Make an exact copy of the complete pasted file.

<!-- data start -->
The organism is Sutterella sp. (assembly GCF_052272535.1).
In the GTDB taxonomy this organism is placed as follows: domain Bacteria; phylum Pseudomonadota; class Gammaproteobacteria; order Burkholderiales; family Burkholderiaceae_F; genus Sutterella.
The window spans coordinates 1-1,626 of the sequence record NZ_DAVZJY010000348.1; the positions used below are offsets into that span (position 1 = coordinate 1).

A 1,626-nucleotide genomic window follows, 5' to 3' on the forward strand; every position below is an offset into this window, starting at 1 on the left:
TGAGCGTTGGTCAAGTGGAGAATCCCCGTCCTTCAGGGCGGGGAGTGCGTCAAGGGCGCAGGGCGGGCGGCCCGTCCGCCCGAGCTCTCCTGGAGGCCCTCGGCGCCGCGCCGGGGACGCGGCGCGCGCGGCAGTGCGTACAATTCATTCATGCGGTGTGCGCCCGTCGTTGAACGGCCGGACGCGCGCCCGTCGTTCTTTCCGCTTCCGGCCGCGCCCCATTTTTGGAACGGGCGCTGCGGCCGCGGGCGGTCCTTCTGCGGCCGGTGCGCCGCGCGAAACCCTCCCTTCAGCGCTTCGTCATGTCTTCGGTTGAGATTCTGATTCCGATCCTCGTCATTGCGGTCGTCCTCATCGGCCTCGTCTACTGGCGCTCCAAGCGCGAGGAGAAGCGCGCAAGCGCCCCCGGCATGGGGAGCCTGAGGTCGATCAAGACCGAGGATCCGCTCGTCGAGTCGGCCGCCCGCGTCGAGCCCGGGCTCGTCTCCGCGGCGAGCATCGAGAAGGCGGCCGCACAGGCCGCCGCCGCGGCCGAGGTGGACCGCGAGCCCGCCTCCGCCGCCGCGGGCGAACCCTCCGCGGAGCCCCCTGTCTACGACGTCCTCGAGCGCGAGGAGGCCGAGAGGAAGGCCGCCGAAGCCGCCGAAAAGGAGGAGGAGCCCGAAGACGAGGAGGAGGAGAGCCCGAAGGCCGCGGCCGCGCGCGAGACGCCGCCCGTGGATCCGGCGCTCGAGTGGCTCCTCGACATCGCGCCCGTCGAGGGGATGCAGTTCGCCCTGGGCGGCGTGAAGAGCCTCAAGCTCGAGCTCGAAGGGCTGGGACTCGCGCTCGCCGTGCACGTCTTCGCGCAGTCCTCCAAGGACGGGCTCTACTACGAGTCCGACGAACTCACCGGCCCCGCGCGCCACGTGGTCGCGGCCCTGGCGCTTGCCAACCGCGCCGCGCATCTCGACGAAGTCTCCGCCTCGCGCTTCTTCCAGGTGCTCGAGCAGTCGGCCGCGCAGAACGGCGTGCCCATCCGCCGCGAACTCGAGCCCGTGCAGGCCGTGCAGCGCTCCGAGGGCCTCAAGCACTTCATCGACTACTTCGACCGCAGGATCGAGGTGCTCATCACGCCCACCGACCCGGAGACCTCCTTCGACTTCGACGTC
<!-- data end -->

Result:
The organism is Sutterella sp. (assembly GCF_052272535.1).
In the GTDB taxonomy this organism is placed as follows: domain Bacteria; phylum Pseudomonadota; class Gammaproteobacteria; order Burkholderiales; family Burkholderiaceae_F; genus Sutterella.
The window spans coordinates 1-1,626 of the sequence record NZ_DAVZJY010000348.1; the positions used below are offsets into that span (position 1 = coordinate 1).

A 1,626-nucleotide genomic window follows, 5' to 3' on the forward strand; every position below is an offset into this window, starting at 1 on the left:
TGAGCGTTGGTCAAGTGGAGAATCCCCGTCCTTCAGGGCGGGGAGTGCGTCAAGGGCGCAGGGCGGGCGGCCCGTCCGCCCGAGCTCTCCTGGAGGCCCTCGGCGCCGCGCCGGGGACGCGGCGCGCGCGGCAGTGCGTACAATTCATTCATGCGGTGTGCGCCCGTCGTTGAACGGCCGGACGCGCGCCCGTCGTTCTTTCCGCTTCCGGCCGCGCCCCATTTTTGGAACGGGCGCTGCGGCCGCGGGCGGTCCTTCTGCGGCCGGTGCGCCGCGCGAAACCCTCCCTTCAGCGCTTCGTCATGTCTTCGGTTGAGATTCTGATTCCGATCCTCGTCATTGCGGTCGTCCTCATCGGCCTCGTCTACTGGCGCTCCAAGCGCGAGGAGAAGCGCGCAAGCGCCCCCGGCATGGGGAGCCTGAGGTCGATCAAGACCGAGGATCCGCTCGTCGAGTCGGCCGCCCGCGTCGAGCCCGGGCTCGTCTCCGCGGCGAGCATCGAGAAGGCGGCCGCACAGGCCGCCGCCGCGGCCGAGGTGGACCGCGAGCCCGCCTCCGCCGCCGCGGGCGAACCCTCCGCGGAGCCCCCTGTCTACGACGTCCTCGAGCGCGAGGAGGCCGAGAGGAAGGCCGCCGAAGCCGCCGAAAAGGAGGAGGAGCCCGAAGACGAGGAGGAGGAGAGCCCGAAGGCCGCGGCCGCGCGCGAGACGCCGCCCGTGGATCCGGCGCTCGAGTGGCTCCTCGACATCGCGCCCGTCGAGGGGATGCAGTTCGCCCTGGGCGGCGTGAAGAGCCTCAAGCTCGAGCTCGAAGGGCTGGGACTCGCGCTCGCCGTGCACGTCTTCGCGCAGTCCTCCAAGGACGGGCTCTACTACGAGTCCGACGAACTCACCGGCCCCGCGCGCCACGTGGTCGCGGCCCTGGCGCTTGCCAACCGCGCCGCGCATCTCGACGAAGTCTCCGCCTCGCGCTTCTTCCAGGTGCTCGAGCAGTCGGCCGCGCAGAACGGCGTGCCCATCCGCCGCGAACTCGAGCCCGTGCAGGCCGTGCAGCGCTCCGAGGGCCTCAAGCACTTCATCGACTACTTCGACCGCAGGATCGAGGTGCTCATCACGCCCACCGACCCGGAGACCTCCTTCGACTTCGACGTC